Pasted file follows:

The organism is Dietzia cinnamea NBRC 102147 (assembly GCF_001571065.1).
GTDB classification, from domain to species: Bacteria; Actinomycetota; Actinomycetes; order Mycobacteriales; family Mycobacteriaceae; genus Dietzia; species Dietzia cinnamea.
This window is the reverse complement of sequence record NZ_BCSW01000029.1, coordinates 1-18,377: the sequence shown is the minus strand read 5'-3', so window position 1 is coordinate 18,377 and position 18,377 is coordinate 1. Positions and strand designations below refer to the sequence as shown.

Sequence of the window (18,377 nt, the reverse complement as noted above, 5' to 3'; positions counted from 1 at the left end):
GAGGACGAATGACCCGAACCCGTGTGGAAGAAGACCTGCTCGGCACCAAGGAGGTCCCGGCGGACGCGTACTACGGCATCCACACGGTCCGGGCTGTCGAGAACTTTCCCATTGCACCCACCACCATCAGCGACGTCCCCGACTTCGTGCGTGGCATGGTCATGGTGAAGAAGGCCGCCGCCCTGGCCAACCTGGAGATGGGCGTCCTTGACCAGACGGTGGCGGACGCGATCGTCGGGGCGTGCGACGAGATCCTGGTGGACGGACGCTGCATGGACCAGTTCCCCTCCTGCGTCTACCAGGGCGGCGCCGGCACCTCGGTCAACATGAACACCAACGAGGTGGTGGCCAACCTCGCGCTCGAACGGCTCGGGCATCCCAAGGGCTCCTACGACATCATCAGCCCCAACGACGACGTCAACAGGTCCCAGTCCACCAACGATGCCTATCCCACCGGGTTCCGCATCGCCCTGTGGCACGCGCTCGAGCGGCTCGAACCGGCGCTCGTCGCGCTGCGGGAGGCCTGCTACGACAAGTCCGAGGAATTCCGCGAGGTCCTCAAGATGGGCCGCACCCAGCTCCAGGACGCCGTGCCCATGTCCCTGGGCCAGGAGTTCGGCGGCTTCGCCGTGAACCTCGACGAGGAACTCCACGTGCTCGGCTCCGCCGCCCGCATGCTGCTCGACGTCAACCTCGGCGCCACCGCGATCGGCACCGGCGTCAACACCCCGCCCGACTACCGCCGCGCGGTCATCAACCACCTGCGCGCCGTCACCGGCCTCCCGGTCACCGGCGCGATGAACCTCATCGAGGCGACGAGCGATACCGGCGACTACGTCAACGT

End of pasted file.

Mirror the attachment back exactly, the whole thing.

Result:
The organism is Dietzia cinnamea NBRC 102147 (assembly GCF_001571065.1).
GTDB classification, from domain to species: Bacteria; Actinomycetota; Actinomycetes; order Mycobacteriales; family Mycobacteriaceae; genus Dietzia; species Dietzia cinnamea.
This window is the reverse complement of sequence record NZ_BCSW01000029.1, coordinates 1-18,377: the sequence shown is the minus strand read 5'-3', so window position 1 is coordinate 18,377 and position 18,377 is coordinate 1. Positions and strand designations below refer to the sequence as shown.

Sequence of the window (18,377 nt, the reverse complement as noted above, 5' to 3'; positions counted from 1 at the left end):
GAGGACGAATGACCCGAACCCGTGTGGAAGAAGACCTGCTCGGCACCAAGGAGGTCCCGGCGGACGCGTACTACGGCATCCACACGGTCCGGGCTGTCGAGAACTTTCCCATTGCACCCACCACCATCAGCGACGTCCCCGACTTCGTGCGTGGCATGGTCATGGTGAAGAAGGCCGCCGCCCTGGCCAACCTGGAGATGGGCGTCCTTGACCAGACGGTGGCGGACGCGATCGTCGGGGCGTGCGACGAGATCCTGGTGGACGGACGCTGCATGGACCAGTTCCCCTCCTGCGTCTACCAGGGCGGCGCCGGCACCTCGGTCAACATGAACACCAACGAGGTGGTGGCCAACCTCGCGCTCGAACGGCTCGGGCATCCCAAGGGCTCCTACGACATCATCAGCCCCAACGACGACGTCAACAGGTCCCAGTCCACCAACGATGCCTATCCCACCGGGTTCCGCATCGCCCTGTGGCACGCGCTCGAGCGGCTCGAACCGGCGCTCGTCGCGCTGCGGGAGGCCTGCTACGACAAGTCCGAGGAATTCCGCGAGGTCCTCAAGATGGGCCGCACCCAGCTCCAGGACGCCGTGCCCATGTCCCTGGGCCAGGAGTTCGGCGGCTTCGCCGTGAACCTCGACGAGGAACTCCACGTGCTCGGCTCCGCCGCCCGCATGCTGCTCGACGTCAACCTCGGCGCCACCGCGATCGGCACCGGCGTCAACACCCCGCCCGACTACCGCCGCGCGGTCATCAACCACCTGCGCGCCGTCACCGGCCTCCCGGTCACCGGCGCGATGAACCTCATCGAGGCGACGAGCGATACCGGCGACTACGTCAACGT